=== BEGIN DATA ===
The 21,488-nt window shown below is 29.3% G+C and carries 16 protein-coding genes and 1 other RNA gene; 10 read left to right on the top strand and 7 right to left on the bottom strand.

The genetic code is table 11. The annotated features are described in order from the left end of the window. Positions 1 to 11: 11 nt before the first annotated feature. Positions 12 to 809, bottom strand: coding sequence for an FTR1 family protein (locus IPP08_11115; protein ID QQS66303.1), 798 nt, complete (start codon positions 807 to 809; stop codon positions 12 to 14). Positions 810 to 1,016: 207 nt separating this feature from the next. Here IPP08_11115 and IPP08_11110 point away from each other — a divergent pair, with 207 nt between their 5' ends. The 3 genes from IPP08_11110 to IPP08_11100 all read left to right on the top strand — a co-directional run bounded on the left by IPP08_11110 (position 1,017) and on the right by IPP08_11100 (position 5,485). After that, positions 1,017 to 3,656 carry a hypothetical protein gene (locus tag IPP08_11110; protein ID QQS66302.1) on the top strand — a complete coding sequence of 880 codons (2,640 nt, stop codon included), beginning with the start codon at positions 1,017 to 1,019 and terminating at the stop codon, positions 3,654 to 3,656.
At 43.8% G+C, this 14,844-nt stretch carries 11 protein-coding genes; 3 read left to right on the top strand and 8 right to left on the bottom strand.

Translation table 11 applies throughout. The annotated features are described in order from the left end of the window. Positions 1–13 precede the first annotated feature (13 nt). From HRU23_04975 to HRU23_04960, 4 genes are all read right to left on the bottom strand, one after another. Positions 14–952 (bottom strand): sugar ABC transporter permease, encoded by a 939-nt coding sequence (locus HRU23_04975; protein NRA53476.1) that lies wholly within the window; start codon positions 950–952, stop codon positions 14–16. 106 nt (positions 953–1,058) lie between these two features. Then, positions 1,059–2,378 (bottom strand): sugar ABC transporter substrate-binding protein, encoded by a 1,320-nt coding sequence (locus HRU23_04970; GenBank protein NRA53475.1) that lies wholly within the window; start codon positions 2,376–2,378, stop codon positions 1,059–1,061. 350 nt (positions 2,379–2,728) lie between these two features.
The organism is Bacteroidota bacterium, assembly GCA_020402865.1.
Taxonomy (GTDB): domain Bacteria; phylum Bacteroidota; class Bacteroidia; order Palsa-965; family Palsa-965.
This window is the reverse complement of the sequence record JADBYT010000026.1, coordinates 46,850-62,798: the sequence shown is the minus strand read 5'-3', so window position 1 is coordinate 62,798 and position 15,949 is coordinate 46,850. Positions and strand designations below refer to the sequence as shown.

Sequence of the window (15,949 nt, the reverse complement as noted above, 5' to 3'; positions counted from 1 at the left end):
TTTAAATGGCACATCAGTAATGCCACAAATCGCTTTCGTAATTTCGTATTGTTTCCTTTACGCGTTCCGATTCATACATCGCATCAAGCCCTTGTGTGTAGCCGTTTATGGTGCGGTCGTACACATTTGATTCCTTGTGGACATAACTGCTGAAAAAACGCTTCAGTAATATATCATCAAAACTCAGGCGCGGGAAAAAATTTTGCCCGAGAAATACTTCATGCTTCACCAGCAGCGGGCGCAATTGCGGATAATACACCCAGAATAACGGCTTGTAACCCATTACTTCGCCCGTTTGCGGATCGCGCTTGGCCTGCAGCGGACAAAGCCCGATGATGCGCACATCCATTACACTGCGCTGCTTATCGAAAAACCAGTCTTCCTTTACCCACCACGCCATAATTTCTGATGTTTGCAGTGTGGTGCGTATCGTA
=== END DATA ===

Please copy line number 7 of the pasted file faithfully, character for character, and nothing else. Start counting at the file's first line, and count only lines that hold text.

This window is the reverse complement of the sequence record JADBYT010000026.1, coordinates 46,850-62,798: the sequence shown is the minus strand read 5'-3', so window position 1 is coordinate 62,798 and position 15,949 is coordinate 46,850. Positions and strand designations below refer to the sequence as shown.